The absence of any significant drama wasn’t the only boring thing about Sunday night’s Oscars. On the red carpet, the overused, underwhelming “naked” dress trend — if you can still call something that Kate Moss was doing 30 years ago a “trend” — was regrettably abundant.
The worst offenders at the Vanity Fair afterparty included Ciara, Alessandra Ambrosio, and Daisy Edgar-Jones, but others like Emily Ratajkowski also opted for the worn-out look.
First of all, the “naked” dress just isn’t flattering. The risque look can’t even be described as suggestive — it’s not suggesting anything; it’s just spilling the beans all over the red carpet.
It’s generally not a good thing if your outfit keeps people from noticing your face, and the odds of that happening here are high. Neutral, nude tones work best when used to highlight the wearer’s face or hair or the cut of an outfit. When those neutral tones are instead emphasizing a visible thong, that effect is completely lost.
See-through mesh fabrics in variations of skin tone don’t provide enough visual contrast to be stunning on their own, either. “Naked” dresses rely on the wow factor of the wearer being, well, nearly naked — a factor which is reduced considerably when you’re the hundredth celebrity to do it.
Maximum skin per square inch isn’t always sexier, either, and Vanity Fair attendee Hunter Scafer’s decision to forego a shirt in favor of a single feather is as good a proof of that as any.
For comparison — Kate Hudson’s afterparty look, with its severely plunging neckline, was just as daring as the fishing net get-ups above, but the bright, solid color helped balance the suggestive neckline instead of competing with it. The dress itself is striking, but her face doesn’t get lost in a mess of sequined chain mail and underwear.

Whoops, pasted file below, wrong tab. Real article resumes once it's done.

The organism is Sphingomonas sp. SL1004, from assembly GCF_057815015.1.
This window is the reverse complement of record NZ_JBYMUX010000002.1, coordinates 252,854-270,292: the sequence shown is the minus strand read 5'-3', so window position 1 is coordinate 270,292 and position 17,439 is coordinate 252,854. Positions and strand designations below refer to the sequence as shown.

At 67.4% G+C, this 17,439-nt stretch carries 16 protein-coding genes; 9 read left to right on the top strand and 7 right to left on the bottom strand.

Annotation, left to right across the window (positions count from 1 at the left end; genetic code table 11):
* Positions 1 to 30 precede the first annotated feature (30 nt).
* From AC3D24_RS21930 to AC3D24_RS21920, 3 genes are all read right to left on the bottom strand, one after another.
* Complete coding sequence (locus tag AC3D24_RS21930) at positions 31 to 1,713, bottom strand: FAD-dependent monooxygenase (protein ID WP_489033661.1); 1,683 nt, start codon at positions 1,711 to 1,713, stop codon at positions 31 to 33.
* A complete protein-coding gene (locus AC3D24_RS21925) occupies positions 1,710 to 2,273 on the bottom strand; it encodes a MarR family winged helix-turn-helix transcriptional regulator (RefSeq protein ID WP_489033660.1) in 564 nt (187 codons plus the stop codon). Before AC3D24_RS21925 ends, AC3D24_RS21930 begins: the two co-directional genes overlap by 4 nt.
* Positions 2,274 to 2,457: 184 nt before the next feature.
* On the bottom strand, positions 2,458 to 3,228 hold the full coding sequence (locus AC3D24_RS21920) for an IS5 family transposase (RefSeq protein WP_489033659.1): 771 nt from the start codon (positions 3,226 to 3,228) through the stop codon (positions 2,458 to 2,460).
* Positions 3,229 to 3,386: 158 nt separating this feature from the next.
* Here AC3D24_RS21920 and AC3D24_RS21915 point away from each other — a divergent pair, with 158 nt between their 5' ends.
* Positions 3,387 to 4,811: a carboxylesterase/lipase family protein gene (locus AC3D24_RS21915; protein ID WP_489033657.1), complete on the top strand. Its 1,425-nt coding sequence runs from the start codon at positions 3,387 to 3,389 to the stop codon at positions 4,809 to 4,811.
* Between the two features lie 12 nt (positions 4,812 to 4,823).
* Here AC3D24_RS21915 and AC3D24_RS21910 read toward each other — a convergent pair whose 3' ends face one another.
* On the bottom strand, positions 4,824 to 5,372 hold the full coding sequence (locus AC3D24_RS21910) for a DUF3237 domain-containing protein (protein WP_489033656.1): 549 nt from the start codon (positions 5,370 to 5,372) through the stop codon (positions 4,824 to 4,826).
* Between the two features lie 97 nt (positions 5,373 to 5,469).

The gender studies majors at women’s magazines who try to cast the “naked” dress as a symbol of abortion and women’s empowerment are missing the mark, too. Marie Claire quoted “trend forecaster” Jessica Richards to explain that a key “reason sheer pieces have been trending” is in reaction to the Supreme Court’s Dobbs decision. “Body-baring trends defy a climate created by legislation that restricts women’s autonomy of their bodies,” Richards insisted, without bothering to explain why the trend started long before Dobbs was decided.
Sending the message to women that they have to strip down to be empowered, just like telling women they have to get abortions to be successful, is the opposite of empowering. The former teaches that a woman’s worth is tied to her body; the latter teaches women to hate the beautiful functions their bodies are designed to do.
Maybe the reason the “naked” dress seems so tired and boring is that our culture is turning sex into something tired and boring. Our casual irreverence for sex devalues it, leaving little boys to think that the consumption of pornography is a normal and healthy behavior and leaving little girls to think they can solve the challenges of puberty by simply becoming boys. It’s no coincidence that, in a culture where sexual gratification is more accessible than ever, young people are having less of it.
As with a naked culture — Burke might say our “decent drapery of life” has been “rudely torn off” — so with “naked” dresses. In a society that hides nothing, exposing everything isn’t interesting.
(When Marilyn Monroe debuted a similar look to the “naked” dress with her infamous “Happy Birthday, Mr. President” gown, on the other hand, it was transgressive enough and left enough to the imagination to be interesting. And it didn’t have to show her underwear!)
Here’s hoping the “naked” dress goes the way that skinny jeans are heading. Hollywood is in a creative drought — not just in the studio but also on the red carpet.